PNC Financial Services (PNC), Bank of America Corp (BAC), Wells Fargo & Co (WFC): Key Goals for This Big Bank

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A company’s strategic plan (and ability to execute that plan) is critical to the success of the business and thus its stock. One big bank has its eyes set on the following goals.

1). Drive growth in new and underpenetrated markets
2). Increase its wealth and investment business
3). Redefine the retail banking model
4). Build a better-integrated, stronger mortgage business
5). Continue to maintain diligent expense management

That bank is PNC Financial Services (NYSE:PNC). CEO Bill Demchak recently presented these goals as his main priorities.

Expanding footprint

PNC Financial Services (NYSE:PNC) has been transformed in the last five years. It’s made major acquisitions of Cleveland- based National City Bank, which had a significant presence in the Midwest, and RBC Bank (the U.S. division of Royal Bank of Canada), which held a major stronghold, somewhat surprisingly, in the Southeast.

PNC Financial Services

These deal were focused on retail operations, and PNC Financial Services (NYSE:PNC) has seen strong growth in its retail-banking checking accounts, which were up almost 4% over the last year. In addition, the bank has dramatically expanded its presence in the Southeast: Its average loans there have climbed 10%, and total customers have risen 6%. Clearly, the business is growing in places in which it is focusing.

Wealth and investment management

Demchak stated: “Wealth is an area where we have significant opportunity to drive new fee income as well. For a lot of years, our wealth and investment businesses were not priorities for the firm as a whole.” And we have certainly seen that come true through PNC Financial Services (NYSE:PNC)’s most recent earnings release.

While its amount of client assets managed has stayed relatively flat, growing 4% on average each year since 2010, PNC has seen fees and other related income in its Asset Management Group grow 12% in the last year alone.

Although the earnings of PNC Financial Services (NYSE:PNC)’s Asset Management group have actually remained relatively flat, Demchak attributed this apparent lackluster performance to “investments in the business.” In fact, sales that resulted in “primary client acquisitions” (people who could generate $10,000 in revenue or more per year for PNC) were up 36% in the first six months of 2013. Investments in this business may take a few quarters to show in the income statement, but growing relationships like these are almost always a good thing.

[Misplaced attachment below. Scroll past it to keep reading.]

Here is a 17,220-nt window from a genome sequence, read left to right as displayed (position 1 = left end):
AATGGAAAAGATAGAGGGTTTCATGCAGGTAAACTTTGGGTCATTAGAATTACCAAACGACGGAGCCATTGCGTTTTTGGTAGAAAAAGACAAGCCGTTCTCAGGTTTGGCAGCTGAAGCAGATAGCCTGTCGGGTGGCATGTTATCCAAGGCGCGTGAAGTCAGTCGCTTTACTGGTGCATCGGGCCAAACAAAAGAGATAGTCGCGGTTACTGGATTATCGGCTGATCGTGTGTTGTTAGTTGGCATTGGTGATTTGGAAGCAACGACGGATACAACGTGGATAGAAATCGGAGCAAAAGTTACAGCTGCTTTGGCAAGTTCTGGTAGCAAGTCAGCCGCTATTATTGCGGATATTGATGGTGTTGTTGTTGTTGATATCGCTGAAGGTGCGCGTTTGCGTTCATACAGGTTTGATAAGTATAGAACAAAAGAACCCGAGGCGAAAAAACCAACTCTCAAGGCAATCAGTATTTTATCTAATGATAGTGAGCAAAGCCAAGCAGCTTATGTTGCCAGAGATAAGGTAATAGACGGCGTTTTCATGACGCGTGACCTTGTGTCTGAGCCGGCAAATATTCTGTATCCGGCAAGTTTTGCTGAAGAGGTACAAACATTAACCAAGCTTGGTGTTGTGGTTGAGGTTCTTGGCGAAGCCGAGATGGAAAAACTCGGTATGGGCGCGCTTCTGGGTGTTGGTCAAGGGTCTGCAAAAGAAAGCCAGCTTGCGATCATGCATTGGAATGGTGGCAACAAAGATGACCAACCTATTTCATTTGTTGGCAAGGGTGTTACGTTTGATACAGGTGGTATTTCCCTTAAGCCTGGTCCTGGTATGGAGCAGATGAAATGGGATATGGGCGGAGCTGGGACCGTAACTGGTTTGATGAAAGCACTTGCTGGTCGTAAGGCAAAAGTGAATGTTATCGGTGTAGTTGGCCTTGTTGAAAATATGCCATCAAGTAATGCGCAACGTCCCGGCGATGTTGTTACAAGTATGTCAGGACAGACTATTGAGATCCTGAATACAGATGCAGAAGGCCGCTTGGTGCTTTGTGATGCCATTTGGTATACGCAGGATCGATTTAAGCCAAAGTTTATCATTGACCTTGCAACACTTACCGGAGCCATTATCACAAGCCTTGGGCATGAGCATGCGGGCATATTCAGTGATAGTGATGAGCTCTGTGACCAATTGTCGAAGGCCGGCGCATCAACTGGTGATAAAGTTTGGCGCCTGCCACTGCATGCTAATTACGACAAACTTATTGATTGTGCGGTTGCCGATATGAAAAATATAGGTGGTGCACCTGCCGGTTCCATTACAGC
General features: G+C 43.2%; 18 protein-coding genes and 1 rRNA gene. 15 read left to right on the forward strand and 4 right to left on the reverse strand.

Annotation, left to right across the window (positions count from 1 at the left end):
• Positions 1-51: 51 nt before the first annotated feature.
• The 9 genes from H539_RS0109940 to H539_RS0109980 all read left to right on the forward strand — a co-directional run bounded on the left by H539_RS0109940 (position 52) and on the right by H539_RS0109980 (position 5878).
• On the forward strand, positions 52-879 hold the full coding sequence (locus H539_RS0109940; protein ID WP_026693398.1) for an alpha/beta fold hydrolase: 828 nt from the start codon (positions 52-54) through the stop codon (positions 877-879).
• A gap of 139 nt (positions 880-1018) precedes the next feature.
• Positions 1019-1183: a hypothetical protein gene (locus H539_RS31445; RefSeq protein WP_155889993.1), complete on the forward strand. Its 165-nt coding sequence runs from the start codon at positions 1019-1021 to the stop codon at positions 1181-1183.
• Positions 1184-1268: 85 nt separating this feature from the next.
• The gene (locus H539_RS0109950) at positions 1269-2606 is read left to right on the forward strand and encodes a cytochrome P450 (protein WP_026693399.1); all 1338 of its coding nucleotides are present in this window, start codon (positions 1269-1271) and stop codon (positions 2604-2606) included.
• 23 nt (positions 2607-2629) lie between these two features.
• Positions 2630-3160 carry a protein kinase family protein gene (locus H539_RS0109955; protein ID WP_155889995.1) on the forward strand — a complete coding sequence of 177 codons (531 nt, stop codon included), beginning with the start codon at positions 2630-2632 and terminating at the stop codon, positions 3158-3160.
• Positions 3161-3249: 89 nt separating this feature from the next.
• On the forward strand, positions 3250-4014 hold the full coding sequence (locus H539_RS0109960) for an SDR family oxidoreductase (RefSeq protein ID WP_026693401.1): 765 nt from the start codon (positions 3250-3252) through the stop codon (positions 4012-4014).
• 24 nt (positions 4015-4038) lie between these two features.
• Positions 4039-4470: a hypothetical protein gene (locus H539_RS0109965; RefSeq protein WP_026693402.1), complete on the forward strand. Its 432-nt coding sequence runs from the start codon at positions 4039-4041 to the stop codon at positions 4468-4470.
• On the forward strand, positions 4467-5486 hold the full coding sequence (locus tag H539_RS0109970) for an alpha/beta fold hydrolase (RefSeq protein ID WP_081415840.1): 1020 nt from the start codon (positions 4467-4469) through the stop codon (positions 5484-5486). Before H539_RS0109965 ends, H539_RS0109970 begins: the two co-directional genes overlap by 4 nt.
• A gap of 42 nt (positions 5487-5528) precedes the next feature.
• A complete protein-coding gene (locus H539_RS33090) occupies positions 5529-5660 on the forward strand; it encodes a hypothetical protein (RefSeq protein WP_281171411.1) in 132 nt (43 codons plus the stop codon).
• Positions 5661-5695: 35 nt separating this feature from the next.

Redefining retail banking

As the conversation shifted from asset management to retail banking, Demchak noted that “given the changes in the operating environment, banking in the future has got to be very different from banking in the past.” He discussed how PNC is slowly phasing out its free checking accounts — with the hope that customers will have the “service fees waived, provided they meet certain relationship criteria.”

PNC has also watched its customers shift to more cost-efficient means of interacting with the bank. Their deposits at non-branch locations — via ATMs and mobile phones — increased to 23% of total deposits in the first six months of this year, up 50% from the 14% of deposits they represented during the same time last year. In addition, PNC has seen its active online banking customers grow 8% year over year, to almost 65% of its total checking accounts. By comparison, Bank of America Corp (NYSE:BAC) has seen its online banking customers actually fall year over year.

Expanding the mortgage business

The next key point Demchak noted was the residential mortgage business, calling mortgages the “single most financially important transaction that the vast majority of our retail clients are ever going to entertain during the course of their life.” He noted that thanks to PNC’s Seamless Delivery program, its mortgage applications close at 40 days versus the industry average of 53 days. PNC seems like it’s trying to win customers’ loyalty by providing them with superior service.

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